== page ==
AIG (AIG) moved rapidly to sell assets and borrowed heavily from it US government loan. According to The Wall Street Journal, "The insurer has now borrowed $70.3 billion from the government in three weeks."
The news raises the question of whether AIG can sell units fast enough, especially in a major credit crisis, to shore up its own balance sheet before it runs through its $125 billion loan from the Fed.
Large banks and brokerage firms are taking record amounts of cash from the Fed as well. The agency reports that average total daily borrowing hit over $420 billion last week, up from $368 billion the week before.
As shocking as it may seem, AIG may have to arrange to get more than $125 billion from the US government to keep from failing. If markets fall much further, there may be no ready buyers for even it most healthy assets.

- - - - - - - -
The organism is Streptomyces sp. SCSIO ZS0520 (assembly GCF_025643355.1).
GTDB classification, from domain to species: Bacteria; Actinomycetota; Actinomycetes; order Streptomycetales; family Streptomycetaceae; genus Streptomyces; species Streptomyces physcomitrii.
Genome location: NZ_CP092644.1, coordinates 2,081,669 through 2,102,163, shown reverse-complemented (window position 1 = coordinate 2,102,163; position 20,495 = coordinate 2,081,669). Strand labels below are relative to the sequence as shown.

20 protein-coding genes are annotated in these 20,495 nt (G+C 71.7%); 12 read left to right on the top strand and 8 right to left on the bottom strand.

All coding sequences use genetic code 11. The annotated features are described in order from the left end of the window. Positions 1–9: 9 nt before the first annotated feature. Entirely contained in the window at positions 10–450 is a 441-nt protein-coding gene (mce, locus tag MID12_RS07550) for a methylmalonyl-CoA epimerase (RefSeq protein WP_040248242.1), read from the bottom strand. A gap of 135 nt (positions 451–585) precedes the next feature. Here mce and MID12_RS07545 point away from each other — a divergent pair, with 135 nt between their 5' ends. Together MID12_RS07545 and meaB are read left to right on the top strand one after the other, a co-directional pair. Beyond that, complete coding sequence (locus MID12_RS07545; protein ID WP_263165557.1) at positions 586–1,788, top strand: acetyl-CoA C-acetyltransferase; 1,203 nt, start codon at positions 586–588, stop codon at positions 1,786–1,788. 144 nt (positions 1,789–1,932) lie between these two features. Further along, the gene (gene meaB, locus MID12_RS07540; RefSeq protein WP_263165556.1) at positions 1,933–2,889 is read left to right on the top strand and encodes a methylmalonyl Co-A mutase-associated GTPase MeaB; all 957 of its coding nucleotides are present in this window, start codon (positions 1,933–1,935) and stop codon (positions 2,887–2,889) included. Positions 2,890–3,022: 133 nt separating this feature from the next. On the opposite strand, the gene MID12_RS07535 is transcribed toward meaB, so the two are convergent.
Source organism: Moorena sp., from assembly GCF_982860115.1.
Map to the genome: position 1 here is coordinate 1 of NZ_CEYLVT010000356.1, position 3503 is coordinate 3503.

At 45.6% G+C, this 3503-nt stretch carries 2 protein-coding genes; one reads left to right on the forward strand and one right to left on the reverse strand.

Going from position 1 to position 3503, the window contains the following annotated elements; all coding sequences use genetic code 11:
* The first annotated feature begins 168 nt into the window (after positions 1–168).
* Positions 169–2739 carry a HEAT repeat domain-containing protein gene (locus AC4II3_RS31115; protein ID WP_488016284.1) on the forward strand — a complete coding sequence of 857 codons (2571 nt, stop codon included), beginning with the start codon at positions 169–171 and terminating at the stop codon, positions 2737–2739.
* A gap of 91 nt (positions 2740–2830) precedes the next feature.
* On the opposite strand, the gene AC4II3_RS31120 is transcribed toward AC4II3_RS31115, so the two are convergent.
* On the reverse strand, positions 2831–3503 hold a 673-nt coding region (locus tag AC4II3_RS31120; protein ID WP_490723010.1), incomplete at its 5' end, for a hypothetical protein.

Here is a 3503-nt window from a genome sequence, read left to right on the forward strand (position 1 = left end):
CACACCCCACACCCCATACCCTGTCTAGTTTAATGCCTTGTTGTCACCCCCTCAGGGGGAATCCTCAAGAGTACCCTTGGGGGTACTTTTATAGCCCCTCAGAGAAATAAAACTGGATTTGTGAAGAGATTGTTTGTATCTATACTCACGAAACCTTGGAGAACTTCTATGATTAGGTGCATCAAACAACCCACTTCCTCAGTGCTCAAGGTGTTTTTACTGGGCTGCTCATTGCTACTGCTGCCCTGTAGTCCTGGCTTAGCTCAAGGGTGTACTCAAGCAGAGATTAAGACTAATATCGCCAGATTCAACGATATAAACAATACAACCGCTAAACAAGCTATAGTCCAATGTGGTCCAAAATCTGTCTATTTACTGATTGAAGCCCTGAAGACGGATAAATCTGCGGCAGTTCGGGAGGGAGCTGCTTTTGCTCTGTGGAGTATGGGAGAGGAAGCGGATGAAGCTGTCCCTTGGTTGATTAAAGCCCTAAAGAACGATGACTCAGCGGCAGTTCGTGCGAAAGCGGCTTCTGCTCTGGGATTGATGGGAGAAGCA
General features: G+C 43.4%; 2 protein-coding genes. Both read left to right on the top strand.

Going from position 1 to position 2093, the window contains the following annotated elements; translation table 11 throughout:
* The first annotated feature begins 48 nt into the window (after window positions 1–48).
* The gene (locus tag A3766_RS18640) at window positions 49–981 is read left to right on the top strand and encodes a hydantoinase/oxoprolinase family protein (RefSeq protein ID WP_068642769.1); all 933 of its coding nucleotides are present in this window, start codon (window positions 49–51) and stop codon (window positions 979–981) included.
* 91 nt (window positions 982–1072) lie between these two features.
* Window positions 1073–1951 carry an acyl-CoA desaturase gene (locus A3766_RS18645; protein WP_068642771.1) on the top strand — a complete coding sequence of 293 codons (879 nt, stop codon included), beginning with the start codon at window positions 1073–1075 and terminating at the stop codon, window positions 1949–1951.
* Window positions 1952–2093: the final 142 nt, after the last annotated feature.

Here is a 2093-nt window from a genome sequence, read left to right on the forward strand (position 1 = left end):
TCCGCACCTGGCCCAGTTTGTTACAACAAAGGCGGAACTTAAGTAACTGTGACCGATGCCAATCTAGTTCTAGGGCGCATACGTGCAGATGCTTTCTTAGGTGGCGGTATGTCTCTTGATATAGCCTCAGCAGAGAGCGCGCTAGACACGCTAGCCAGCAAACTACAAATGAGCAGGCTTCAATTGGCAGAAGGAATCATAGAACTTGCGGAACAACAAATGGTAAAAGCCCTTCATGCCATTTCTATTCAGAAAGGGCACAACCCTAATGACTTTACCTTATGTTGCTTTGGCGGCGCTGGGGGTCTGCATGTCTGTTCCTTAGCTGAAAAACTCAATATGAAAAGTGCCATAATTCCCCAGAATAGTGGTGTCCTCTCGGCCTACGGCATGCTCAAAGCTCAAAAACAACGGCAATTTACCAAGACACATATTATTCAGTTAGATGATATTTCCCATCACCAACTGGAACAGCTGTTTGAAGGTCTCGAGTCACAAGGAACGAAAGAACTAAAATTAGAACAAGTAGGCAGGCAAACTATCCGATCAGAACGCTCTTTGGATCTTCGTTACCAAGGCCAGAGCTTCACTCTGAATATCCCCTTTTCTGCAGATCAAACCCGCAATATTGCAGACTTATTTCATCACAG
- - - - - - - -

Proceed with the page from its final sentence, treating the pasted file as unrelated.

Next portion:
If bank shares sell of another third and drop significantly below their 52-week lows, the rate at which they take capital from the Federal Reserve could rise to more than $500 billion a day. That money is exchanged for assets, some of them deeply impaired, the banks use as collateral. The value of that paper is probably dropping quickly.
The Fed may end up with less than it expected to show for its loans, but that probably does not matter. It has to open the door even wider to avert catastrophic consequences.
Douglas A. McIntyre